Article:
For Ross, who helped lead the drive for the zoning change that’s likely to lead to a multistory parking garage downtown, positive work was done for the town. In farewell remarks to the council, Ross cited achievements as support of the Jones Library expansion and renovation, getting three affordable housing projects in the pipeline ,and setting the stage for climate action and making the town just and equitable with new departments.

“We accomplished so much, all while setting up the structure and process of a new legislative body, and while having our term punctuated by an historic global pandemic,” Ross said at the final meeting. “We have moved our community forward and we have fulfilled the promise of the new charter.”

Outgoing District 3 Councilor George Ryan, who also lost a reelection bid, cites successes as creating the council from scratch with a workable committee structure that will help the next council move forward, and the support for four capital building projects that will be undertaken and guided by Town Manager Paul Bockelman.

Steve Schreiber, who previously served as chairman of the Planning Board and represented District 4, and Sarah Swartz, who represented District 1, also chose not to run for reelection. In the final year, the Town Council made strides, he said.

“I think the Town Council found its rhythm in 2021 as we navigated a number of important issues, including zoning amendments, the expansion and renovation of the library, the renovation of the Town Common, (and) the creation of a new community safety department,” Schreiber said.

DuMont said one of the few accomplishments, aside from initiatives to tackle climate change, was the creation of the public safety alternative and the new Diversity, Equity and Inclusion department, but that credit for that should go to the Community Safety Working Group and the support received from Bockelman. “The council went along, because it basically could not do otherwise,” DuMont said.

Andy Churchill, who chaired the Charter Commission that crafted the new town charter, said he is pleased that councilors can take the time needed on each issue and understood what they are voting on. “That often was not the case with Town Meeting, so this feels like a real step forward for good, thoughtful government,” Churchill said.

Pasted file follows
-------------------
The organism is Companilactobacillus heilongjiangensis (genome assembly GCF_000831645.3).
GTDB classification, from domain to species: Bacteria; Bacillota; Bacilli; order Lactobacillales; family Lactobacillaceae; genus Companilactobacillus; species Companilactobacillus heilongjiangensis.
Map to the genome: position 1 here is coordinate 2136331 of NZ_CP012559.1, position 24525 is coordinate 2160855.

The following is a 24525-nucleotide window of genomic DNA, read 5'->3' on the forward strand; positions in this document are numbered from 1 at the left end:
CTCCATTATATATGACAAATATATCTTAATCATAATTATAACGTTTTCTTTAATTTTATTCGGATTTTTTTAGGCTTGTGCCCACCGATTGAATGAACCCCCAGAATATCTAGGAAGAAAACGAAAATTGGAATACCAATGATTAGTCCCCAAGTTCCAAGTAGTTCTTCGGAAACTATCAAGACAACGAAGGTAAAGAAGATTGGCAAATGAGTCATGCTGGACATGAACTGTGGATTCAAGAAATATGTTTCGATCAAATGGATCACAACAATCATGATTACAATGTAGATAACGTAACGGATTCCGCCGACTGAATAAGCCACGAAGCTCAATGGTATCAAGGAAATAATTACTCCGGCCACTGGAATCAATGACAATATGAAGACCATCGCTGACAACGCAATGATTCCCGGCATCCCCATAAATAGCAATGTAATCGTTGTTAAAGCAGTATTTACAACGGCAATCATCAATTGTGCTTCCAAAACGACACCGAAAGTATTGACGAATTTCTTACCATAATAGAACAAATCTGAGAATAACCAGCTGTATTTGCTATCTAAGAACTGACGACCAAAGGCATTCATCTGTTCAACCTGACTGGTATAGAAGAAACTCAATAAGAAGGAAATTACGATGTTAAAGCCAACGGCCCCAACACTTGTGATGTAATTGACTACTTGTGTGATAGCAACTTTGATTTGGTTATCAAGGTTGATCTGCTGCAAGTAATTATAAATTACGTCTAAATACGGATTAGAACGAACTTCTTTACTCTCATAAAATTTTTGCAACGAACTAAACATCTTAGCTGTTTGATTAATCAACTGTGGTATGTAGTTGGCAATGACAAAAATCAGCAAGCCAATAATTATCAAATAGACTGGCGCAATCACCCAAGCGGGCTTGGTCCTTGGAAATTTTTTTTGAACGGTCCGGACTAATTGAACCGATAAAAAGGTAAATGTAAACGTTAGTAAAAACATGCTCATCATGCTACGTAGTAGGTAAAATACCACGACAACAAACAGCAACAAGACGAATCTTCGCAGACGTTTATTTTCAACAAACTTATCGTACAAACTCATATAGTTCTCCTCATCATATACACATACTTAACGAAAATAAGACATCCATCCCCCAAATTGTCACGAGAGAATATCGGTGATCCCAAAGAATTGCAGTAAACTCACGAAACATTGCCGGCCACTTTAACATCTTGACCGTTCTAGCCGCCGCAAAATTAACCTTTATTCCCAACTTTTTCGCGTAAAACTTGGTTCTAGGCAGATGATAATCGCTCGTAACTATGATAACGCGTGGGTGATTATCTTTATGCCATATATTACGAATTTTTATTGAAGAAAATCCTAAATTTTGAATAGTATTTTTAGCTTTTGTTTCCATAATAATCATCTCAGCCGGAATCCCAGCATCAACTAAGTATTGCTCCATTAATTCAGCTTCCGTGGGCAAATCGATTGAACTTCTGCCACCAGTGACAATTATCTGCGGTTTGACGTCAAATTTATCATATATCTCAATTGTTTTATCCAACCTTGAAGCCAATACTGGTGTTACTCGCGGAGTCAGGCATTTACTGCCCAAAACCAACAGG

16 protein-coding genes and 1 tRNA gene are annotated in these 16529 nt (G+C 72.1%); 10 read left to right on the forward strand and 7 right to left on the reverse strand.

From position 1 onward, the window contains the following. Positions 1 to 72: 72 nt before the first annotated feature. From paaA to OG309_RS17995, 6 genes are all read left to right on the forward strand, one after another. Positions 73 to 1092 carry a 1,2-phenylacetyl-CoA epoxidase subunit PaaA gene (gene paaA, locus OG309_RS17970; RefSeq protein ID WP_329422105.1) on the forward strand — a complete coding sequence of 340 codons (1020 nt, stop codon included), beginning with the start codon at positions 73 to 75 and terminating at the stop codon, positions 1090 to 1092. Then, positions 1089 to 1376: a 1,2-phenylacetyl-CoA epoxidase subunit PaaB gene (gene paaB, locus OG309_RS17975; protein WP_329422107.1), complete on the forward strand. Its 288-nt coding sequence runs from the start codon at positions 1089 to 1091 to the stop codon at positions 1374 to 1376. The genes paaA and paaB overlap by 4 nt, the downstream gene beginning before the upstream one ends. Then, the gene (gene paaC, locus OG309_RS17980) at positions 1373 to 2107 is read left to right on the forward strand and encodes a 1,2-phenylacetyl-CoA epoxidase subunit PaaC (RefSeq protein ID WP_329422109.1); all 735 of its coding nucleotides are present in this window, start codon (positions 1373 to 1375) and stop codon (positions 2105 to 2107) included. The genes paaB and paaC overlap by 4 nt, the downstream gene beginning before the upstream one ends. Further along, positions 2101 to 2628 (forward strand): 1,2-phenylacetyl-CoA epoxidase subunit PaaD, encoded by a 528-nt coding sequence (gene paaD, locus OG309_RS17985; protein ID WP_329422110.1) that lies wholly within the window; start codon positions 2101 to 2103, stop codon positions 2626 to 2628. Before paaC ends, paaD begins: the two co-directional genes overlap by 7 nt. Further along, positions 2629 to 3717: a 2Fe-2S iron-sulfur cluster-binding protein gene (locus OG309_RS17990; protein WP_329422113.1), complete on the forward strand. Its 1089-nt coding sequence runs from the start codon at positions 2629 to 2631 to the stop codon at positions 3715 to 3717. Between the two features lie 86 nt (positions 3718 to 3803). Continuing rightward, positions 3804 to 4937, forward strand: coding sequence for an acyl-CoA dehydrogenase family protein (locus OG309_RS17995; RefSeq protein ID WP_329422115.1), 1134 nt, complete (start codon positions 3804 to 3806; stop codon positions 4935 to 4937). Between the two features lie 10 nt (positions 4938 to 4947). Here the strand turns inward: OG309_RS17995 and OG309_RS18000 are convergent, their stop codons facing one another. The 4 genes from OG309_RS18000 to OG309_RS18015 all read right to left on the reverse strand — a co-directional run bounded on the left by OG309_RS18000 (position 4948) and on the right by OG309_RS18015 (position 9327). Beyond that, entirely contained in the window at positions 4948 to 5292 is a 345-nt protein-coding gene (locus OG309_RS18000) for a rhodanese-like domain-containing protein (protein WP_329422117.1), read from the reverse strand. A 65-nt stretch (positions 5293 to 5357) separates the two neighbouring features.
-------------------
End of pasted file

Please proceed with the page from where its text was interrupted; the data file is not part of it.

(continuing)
Brewer said the Town Council was also able to hear from constituents in many ways.

“I so appreciate the time and personal exposure residents were willing to provide to talk to us formally and informally on complex issues, especially issues of affordable housing and public safety,” Brewer said. “I hope they realize how much influence they had on us.”

Even with divisions, Ross said his advice is for councilors is to work together as much as possible.

“Finding common ground isn’t always easy, and sometimes compromise feels like folding,” Ross said. “But we need our town to continue moving forward, and that will require councilors finding ways to collaborate and compromise.”

Schreiber said councilors should get their news and information from newspapers rather than blogs and social media, and be encouraged to speak openly and freely, within the limits of the rules set down by the council.

Ryan said it would be better for the council if it could resume in-person meetings, that while functioning well enough in a remote setting, that is not healthy for creating and maintaining personal relationships.

“I felt that some of the unpleasantness of the last few months, in addition to the general nastiness of the election, was exacerbated by the fact that we no longer met face-to-face on a biweekly basis,” Ryan said.